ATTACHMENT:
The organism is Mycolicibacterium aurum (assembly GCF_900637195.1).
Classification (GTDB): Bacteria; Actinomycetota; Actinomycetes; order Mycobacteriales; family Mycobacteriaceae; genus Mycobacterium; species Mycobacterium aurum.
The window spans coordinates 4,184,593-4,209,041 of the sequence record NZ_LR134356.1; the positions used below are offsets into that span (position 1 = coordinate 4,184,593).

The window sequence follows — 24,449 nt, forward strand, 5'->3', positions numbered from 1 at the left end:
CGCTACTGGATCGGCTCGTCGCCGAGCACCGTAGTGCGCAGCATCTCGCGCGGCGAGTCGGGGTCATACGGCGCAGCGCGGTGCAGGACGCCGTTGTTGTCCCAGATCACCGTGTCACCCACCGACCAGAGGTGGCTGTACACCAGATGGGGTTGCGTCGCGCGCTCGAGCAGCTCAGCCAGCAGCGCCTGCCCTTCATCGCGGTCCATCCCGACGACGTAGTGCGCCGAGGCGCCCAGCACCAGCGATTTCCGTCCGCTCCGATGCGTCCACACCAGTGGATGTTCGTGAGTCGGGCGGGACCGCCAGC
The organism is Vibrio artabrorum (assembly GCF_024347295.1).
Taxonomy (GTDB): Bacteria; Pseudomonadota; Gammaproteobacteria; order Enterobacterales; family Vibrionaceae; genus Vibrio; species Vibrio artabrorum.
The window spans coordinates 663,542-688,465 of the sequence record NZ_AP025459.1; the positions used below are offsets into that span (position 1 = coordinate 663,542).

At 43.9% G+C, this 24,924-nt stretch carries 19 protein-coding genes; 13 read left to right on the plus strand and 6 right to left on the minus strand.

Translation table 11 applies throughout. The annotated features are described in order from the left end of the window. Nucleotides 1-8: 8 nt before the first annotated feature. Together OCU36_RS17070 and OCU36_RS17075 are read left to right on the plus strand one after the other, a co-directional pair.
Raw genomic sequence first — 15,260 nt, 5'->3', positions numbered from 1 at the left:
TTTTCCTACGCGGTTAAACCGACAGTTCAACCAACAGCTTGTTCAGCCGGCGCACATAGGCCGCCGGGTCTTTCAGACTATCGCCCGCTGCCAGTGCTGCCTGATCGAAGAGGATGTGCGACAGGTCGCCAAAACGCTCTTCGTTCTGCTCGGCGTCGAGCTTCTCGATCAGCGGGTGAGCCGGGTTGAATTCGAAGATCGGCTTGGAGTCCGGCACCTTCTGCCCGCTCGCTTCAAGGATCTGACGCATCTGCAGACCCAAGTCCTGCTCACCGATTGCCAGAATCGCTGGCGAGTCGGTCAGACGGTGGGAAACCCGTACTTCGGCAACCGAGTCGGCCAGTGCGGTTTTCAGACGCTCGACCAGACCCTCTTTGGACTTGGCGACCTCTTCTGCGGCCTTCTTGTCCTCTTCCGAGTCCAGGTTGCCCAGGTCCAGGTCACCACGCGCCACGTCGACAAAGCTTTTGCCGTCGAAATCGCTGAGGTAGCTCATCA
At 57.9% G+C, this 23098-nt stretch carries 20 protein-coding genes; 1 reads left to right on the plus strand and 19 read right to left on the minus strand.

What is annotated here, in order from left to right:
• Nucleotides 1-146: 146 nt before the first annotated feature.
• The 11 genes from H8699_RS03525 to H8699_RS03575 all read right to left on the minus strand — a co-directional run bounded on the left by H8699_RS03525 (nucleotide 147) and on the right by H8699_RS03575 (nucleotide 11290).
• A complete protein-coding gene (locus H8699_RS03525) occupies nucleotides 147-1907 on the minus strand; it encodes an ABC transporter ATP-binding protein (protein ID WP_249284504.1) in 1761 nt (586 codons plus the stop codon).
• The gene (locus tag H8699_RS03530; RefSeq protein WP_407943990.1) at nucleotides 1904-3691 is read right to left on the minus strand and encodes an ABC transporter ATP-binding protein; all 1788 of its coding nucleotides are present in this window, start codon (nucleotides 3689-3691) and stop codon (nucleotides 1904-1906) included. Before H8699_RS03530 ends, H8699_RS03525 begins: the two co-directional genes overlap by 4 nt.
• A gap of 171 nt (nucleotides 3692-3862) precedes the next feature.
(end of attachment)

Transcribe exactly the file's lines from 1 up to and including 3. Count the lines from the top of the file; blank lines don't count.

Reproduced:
The organism is Mycolicibacterium aurum (assembly GCF_900637195.1).
Classification (GTDB): Bacteria; Actinomycetota; Actinomycetes; order Mycobacteriales; family Mycobacteriaceae; genus Mycobacterium; species Mycobacterium aurum.
The window spans coordinates 4,184,593-4,209,041 of the sequence record NZ_LR134356.1; the positions used below are offsets into that span (position 1 = coordinate 4,184,593).